Just sitting in meditation (Dazou) and contemplating on the mind daily for hours on end, does not cut it. Any Chan masters worth their salt upon rereading the Tao Te Ching would know that during meditation the mind needs to be empty not cluttered! Zhuangzi had had also indicated in his Xin Zhai that the mind needs to be empty.

If Chan masters cannot witness any eternal signposts after years or decades of study and practice, it proves that the “turning the light around” is simply a bypath.

If these particular Chan masters cannot witness any of the eternal signposts embedded in the Book of Changes, Tao Te Ching, Zhuangzi, Shurangama Sutra, Zah Yung Ching, and in the Hui Ming Ching, what are they really practising, if not bypaths?

Instead of focusing on the breath (Qi) as indicated in Xin Zhai by Zhuangzi and in the Secret of the Golden Flower by Lu Dongbin, if these Chan masters continue to focus on the mind, they will not be able to witness any eternal signposts let alone prolong life (Ming). (Stage one of the Zah Yung Ching is to prolong life.)

If they cannot even see the Light as indicated in Xin Zhai, how could they investigate it as taught in the Shurangama Sutra (Lengyan Ching) by the Buddha? Without the investigation of the Light, how could they use the Light as taught in Tao Te Ching Chapter 52 by Laozi? (The Zhuangzi, the Shurangama Sutra, and the Tao Te Ching contain important ancient teachings for Chan masters.)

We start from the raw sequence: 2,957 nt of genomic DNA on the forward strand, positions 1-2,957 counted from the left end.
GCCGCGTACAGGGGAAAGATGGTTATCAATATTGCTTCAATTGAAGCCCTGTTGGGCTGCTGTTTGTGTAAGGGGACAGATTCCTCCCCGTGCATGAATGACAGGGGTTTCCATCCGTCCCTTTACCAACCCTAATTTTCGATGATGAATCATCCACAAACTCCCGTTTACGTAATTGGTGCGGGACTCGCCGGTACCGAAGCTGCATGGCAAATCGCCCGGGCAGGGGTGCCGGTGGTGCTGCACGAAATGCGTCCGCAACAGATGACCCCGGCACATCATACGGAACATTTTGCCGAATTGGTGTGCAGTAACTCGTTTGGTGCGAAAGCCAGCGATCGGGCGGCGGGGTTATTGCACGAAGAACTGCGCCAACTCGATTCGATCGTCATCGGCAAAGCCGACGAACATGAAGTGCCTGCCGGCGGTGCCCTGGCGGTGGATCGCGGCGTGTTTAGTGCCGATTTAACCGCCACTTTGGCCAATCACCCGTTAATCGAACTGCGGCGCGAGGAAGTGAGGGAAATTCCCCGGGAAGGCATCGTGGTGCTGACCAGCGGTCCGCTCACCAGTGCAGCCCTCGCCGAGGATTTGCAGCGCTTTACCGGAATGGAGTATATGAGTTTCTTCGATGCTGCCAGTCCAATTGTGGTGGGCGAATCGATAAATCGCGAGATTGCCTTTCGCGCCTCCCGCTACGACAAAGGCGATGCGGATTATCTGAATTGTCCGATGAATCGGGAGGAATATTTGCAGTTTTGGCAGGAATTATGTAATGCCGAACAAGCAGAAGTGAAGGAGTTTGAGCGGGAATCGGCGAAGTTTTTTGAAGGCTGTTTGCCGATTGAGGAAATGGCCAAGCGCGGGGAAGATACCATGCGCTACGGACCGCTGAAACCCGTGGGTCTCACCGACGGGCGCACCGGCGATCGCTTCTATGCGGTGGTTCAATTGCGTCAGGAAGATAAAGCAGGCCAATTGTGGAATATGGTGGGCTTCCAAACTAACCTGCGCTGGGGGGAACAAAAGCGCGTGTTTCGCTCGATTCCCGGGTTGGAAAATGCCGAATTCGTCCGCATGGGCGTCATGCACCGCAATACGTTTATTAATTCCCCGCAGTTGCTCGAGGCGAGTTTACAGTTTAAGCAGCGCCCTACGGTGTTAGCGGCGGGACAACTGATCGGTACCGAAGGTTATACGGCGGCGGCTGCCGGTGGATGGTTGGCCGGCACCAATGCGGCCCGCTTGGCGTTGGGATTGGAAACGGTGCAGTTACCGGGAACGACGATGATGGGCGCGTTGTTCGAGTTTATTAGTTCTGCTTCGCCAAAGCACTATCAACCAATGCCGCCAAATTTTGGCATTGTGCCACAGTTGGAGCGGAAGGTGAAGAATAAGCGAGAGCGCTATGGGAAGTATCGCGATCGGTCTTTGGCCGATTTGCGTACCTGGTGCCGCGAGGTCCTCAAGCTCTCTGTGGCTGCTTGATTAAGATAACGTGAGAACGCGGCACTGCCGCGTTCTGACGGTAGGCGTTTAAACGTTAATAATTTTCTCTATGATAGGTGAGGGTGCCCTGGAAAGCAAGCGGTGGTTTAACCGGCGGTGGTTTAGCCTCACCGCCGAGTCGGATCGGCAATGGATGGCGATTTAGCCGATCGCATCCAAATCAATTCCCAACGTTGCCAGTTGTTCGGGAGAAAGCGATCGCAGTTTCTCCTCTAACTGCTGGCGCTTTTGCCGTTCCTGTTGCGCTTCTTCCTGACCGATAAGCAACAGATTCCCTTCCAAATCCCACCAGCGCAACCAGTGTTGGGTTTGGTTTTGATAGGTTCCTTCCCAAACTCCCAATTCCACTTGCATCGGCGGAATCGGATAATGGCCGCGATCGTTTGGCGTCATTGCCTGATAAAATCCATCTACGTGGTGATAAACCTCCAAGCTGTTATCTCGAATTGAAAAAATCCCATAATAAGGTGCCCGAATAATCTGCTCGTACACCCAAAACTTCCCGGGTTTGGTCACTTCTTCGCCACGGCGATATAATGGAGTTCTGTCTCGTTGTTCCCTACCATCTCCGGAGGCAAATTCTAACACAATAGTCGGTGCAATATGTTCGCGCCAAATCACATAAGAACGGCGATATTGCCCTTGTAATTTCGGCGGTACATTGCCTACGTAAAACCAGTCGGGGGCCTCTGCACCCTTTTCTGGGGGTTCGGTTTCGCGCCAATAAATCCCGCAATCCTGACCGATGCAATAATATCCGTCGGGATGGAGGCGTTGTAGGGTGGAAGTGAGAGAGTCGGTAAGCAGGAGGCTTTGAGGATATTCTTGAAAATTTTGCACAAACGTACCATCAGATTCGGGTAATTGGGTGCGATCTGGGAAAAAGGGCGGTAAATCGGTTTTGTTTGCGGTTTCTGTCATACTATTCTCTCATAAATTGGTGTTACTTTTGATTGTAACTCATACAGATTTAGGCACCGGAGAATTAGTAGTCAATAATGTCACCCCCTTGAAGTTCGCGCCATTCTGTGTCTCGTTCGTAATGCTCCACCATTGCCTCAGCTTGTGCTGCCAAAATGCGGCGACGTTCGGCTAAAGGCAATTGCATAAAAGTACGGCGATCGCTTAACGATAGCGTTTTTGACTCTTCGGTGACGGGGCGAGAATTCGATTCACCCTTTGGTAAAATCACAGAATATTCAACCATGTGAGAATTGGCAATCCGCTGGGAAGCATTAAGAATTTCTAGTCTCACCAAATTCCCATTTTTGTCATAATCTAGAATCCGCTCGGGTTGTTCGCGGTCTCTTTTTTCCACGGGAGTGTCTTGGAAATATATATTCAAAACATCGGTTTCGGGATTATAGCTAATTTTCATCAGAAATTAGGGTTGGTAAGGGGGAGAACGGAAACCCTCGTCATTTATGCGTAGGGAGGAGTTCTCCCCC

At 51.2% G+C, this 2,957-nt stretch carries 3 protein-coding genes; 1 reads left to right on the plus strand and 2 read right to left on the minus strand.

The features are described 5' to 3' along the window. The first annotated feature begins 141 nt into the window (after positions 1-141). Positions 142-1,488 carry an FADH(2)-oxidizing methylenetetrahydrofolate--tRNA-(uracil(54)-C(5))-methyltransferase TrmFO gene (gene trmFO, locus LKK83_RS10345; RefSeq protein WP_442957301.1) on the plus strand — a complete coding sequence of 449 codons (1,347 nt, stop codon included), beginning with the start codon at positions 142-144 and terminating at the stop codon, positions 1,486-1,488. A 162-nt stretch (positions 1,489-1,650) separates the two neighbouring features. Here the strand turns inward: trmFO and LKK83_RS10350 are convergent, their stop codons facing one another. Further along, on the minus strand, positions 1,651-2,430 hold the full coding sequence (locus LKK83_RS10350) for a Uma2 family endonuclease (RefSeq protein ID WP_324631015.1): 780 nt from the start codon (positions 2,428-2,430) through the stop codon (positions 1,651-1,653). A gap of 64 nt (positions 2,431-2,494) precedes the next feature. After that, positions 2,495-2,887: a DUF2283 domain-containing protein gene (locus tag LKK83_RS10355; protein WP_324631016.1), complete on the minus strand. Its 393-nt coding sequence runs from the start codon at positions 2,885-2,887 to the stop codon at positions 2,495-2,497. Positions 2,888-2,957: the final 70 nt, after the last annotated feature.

Buddhists would know that the great ancient sage Buddha attained his enlightenment only after a lengthy and gradual process. While a man of great wisdom such as the Buddha had had to go through the magical far journey just like the Holy Sages who wrote the Book of Changes and Laozi had done to reach enlightenment, those with little or no wisdom tend to toy with and cling on to the New Age invention of “sudden enlightenment”.

Sudden enlightenment” was a term invented in 734 by Shenhui, the Imperial Court’s appointed Seventh Patriarch of Chan Buddhism, to attack the gradual enlightenment approach of the Northern School. It is interesting to note that Huineng, the Sixth Patriarch, had not passed on Bodhidharma’ robe, nor named a successor; probably because he could not find any of his students including Shenhui worthy to do so. And that a number of Western scholars had condemned Shenhui for coming up with the specious term, “Sudden Enlightenment”. (More details and information on Shenhui and his “Sudden Enlightenment” are available at Wikipedia.)

P. S.
Chan and Zen Buddhists can now start shooting if they so wish. Thank you for your patience. Please do not tell your grandmasters’ (or grandfathers’) stories!

Instead, impress the audience by substantiating your shots with quotes from ancient classics and/or Buddhist sutras. And they may believe you.